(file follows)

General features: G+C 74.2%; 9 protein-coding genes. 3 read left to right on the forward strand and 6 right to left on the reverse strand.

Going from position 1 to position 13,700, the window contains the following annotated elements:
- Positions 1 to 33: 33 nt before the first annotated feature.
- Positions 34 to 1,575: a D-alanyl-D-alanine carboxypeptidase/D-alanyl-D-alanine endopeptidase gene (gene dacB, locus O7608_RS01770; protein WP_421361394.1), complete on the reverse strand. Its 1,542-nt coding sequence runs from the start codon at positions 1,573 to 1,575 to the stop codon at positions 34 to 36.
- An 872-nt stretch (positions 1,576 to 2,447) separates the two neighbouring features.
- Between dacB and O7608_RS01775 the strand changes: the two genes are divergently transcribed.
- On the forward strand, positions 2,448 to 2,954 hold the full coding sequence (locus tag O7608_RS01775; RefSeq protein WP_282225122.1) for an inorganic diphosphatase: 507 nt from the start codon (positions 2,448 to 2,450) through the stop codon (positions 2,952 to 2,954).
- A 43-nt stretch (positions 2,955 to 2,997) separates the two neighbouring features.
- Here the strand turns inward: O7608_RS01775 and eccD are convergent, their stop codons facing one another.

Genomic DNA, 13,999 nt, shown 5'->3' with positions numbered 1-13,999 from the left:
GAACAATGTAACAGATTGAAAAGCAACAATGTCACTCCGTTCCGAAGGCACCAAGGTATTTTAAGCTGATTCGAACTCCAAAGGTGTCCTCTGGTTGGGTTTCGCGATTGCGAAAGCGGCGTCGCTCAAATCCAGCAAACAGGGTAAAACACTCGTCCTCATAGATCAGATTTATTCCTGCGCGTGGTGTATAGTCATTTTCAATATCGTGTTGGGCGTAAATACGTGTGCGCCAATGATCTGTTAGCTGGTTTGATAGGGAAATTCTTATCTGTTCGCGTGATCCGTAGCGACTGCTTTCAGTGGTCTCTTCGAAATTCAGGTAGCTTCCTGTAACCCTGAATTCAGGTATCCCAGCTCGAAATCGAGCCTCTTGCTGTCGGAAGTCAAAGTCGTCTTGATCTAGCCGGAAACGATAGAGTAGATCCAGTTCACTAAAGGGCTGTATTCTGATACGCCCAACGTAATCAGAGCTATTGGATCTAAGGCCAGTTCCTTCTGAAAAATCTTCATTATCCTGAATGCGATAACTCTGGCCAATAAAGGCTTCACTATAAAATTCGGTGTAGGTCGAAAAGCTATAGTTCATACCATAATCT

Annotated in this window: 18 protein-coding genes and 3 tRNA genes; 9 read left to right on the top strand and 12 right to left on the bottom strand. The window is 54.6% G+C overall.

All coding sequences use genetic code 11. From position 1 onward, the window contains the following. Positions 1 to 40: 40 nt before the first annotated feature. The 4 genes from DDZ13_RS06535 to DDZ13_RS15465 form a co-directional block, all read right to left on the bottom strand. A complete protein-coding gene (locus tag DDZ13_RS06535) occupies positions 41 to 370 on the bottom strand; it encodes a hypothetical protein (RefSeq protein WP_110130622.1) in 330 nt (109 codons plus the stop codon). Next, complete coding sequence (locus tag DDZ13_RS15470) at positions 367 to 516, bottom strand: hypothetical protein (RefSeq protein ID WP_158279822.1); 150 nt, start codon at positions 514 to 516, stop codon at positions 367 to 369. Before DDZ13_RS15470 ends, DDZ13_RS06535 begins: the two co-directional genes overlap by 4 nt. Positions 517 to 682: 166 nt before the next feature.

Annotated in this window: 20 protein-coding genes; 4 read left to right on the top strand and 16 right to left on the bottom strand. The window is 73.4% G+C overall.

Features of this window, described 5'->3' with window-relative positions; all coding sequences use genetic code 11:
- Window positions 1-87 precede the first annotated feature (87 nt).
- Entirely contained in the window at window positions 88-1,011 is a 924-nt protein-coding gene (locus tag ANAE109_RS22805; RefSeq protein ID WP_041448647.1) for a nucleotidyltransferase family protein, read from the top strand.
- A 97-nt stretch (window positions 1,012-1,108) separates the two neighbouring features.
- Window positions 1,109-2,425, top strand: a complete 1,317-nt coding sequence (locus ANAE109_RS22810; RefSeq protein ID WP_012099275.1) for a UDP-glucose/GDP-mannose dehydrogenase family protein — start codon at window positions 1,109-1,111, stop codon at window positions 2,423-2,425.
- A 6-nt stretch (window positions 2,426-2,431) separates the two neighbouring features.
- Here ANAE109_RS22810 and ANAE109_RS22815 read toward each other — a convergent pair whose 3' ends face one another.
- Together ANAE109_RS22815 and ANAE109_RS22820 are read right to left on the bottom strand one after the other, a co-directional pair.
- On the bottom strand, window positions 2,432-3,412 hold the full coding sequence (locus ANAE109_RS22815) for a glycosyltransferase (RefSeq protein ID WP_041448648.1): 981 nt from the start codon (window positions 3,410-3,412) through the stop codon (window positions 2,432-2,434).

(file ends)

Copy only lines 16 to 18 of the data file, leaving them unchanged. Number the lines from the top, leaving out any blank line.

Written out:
- Window positions 1-87 precede the first annotated feature (87 nt).
- Entirely contained in the window at window positions 88-1,011 is a 924-nt protein-coding gene (locus tag ANAE109_RS22805; RefSeq protein ID WP_041448647.1) for a nucleotidyltransferase family protein, read from the top strand.
- A 97-nt stretch (window positions 1,012-1,108) separates the two neighbouring features.